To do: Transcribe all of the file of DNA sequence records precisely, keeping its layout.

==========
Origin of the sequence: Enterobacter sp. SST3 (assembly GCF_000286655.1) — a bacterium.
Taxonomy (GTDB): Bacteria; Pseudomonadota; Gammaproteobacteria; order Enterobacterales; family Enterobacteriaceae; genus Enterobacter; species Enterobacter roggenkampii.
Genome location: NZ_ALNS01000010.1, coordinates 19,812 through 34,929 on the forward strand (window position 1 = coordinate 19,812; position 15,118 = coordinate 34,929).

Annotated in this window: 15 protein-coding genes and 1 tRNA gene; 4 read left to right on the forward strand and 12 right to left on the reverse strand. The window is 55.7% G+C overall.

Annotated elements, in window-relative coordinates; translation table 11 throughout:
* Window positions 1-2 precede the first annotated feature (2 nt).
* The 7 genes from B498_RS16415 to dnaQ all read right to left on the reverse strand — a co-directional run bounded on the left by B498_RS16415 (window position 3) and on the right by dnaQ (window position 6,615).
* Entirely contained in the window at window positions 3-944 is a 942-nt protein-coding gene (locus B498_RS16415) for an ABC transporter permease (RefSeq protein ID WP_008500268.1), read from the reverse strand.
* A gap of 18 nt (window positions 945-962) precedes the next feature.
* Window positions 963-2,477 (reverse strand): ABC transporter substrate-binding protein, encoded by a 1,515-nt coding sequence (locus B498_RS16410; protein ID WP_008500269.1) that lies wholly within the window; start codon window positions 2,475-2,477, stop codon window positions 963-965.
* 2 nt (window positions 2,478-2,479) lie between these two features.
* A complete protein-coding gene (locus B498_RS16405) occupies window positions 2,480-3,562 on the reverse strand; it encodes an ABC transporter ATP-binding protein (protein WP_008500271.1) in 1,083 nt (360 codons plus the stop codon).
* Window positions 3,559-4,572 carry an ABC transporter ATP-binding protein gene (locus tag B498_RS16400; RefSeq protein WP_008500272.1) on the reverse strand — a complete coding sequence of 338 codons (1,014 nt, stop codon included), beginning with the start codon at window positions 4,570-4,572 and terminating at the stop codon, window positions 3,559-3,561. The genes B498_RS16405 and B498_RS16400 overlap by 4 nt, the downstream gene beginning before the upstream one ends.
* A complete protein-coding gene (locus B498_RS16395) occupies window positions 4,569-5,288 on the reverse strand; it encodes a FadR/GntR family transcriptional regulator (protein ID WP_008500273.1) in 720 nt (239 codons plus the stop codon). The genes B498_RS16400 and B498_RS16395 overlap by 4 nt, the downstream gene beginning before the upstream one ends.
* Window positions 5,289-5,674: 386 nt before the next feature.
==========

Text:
Origin of the sequence: Enterobacter sp. SST3 (assembly GCF_000286655.1) — a bacterium.
Taxonomy (GTDB): Bacteria; Pseudomonadota; Gammaproteobacteria; order Enterobacterales; family Enterobacteriaceae; genus Enterobacter; species Enterobacter roggenkampii.
Genome location: NZ_ALNS01000010.1, coordinates 19,812 through 34,929 on the forward strand (window position 1 = coordinate 19,812; position 15,118 = coordinate 34,929).

Annotated in this window: 15 protein-coding genes and 1 tRNA gene; 4 read left to right on the forward strand and 12 right to left on the reverse strand. The window is 55.7% G+C overall.

Annotated elements, in window-relative coordinates; translation table 11 throughout:
* Window positions 1-2 precede the first annotated feature (2 nt).
* The 7 genes from B498_RS16415 to dnaQ all read right to left on the reverse strand — a co-directional run bounded on the left by B498_RS16415 (window position 3) and on the right by dnaQ (window position 6,615).
* Entirely contained in the window at window positions 3-944 is a 942-nt protein-coding gene (locus B498_RS16415) for an ABC transporter permease (RefSeq protein ID WP_008500268.1), read from the reverse strand.
* A gap of 18 nt (window positions 945-962) precedes the next feature.
* Window positions 963-2,477 (reverse strand): ABC transporter substrate-binding protein, encoded by a 1,515-nt coding sequence (locus B498_RS16410; protein ID WP_008500269.1) that lies wholly within the window; start codon window positions 2,475-2,477, stop codon window positions 963-965.
* 2 nt (window positions 2,478-2,479) lie between these two features.
* A complete protein-coding gene (locus B498_RS16405) occupies window positions 2,480-3,562 on the reverse strand; it encodes an ABC transporter ATP-binding protein (protein WP_008500271.1) in 1,083 nt (360 codons plus the stop codon).
* Window positions 3,559-4,572 carry an ABC transporter ATP-binding protein gene (locus tag B498_RS16400; RefSeq protein WP_008500272.1) on the reverse strand — a complete coding sequence of 338 codons (1,014 nt, stop codon included), beginning with the start codon at window positions 4,570-4,572 and terminating at the stop codon, window positions 3,559-3,561. The genes B498_RS16405 and B498_RS16400 overlap by 4 nt, the downstream gene beginning before the upstream one ends.
* A complete protein-coding gene (locus B498_RS16395) occupies window positions 4,569-5,288 on the reverse strand; it encodes a FadR/GntR family transcriptional regulator (protein ID WP_008500273.1) in 720 nt (239 codons plus the stop codon). The genes B498_RS16400 and B498_RS16395 overlap by 4 nt, the downstream gene beginning before the upstream one ends.
* Window positions 5,289-5,674: 386 nt before the next feature.